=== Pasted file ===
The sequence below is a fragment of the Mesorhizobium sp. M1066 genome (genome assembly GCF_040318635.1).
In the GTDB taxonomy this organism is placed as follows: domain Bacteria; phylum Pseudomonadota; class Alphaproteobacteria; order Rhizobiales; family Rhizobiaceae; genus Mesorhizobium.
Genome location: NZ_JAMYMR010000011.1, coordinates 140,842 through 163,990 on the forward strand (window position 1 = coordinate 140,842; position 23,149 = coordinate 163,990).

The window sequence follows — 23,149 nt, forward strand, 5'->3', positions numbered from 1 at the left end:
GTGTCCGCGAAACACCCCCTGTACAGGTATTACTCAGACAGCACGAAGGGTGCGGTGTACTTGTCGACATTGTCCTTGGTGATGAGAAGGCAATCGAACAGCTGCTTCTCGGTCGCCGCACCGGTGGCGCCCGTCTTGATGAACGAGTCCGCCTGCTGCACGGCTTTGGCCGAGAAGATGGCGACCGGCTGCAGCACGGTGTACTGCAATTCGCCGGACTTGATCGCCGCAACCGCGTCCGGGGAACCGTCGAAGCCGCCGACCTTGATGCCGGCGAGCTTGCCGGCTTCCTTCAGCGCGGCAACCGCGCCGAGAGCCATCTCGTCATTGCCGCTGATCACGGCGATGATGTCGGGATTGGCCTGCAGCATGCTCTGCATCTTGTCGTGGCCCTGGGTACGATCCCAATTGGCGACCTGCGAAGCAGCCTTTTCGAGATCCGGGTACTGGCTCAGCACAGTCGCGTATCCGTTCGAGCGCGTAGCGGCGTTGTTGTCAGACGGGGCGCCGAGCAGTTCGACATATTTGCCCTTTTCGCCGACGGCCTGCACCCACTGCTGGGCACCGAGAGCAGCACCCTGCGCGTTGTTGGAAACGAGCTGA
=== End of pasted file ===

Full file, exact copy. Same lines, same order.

The sequence below is a fragment of the Mesorhizobium sp. M1066 genome (genome assembly GCF_040318635.1).
In the GTDB taxonomy this organism is placed as follows: domain Bacteria; phylum Pseudomonadota; class Alphaproteobacteria; order Rhizobiales; family Rhizobiaceae; genus Mesorhizobium.
Genome location: NZ_JAMYMR010000011.1, coordinates 140,842 through 163,990 on the forward strand (window position 1 = coordinate 140,842; position 23,149 = coordinate 163,990).

The window sequence follows — 23,149 nt, forward strand, 5'->3', positions numbered from 1 at the left end:
GTGTCCGCGAAACACCCCCTGTACAGGTATTACTCAGACAGCACGAAGGGTGCGGTGTACTTGTCGACATTGTCCTTGGTGATGAGAAGGCAATCGAACAGCTGCTTCTCGGTCGCCGCACCGGTGGCGCCCGTCTTGATGAACGAGTCCGCCTGCTGCACGGCTTTGGCCGAGAAGATGGCGACCGGCTGCAGCACGGTGTACTGCAATTCGCCGGACTTGATCGCCGCAACCGCGTCCGGGGAACCGTCGAAGCCGCCGACCTTGATGCCGGCGAGCTTGCCGGCTTCCTTCAGCGCGGCAACCGCGCCGAGAGCCATCTCGTCATTGCCGCTGATCACGGCGATGATGTCGGGATTGGCCTGCAGCATGCTCTGCATCTTGTCGTGGCCCTGGGTACGATCCCAATTGGCGACCTGCGAAGCAGCCTTTTCGAGATCCGGGTACTGGCTCAGCACAGTCGCGTATCCGTTCGAGCGCGTAGCGGCGTTGTTGTCAGACGGGGCGCCGAGCAGTTCGACATATTTGCCCTTTTCGCCGACGGCCTGCACCCACTGCTGGGCACCGAGAGCAGCACCCTGCGCGTTGTTGGAAACGAGCTGA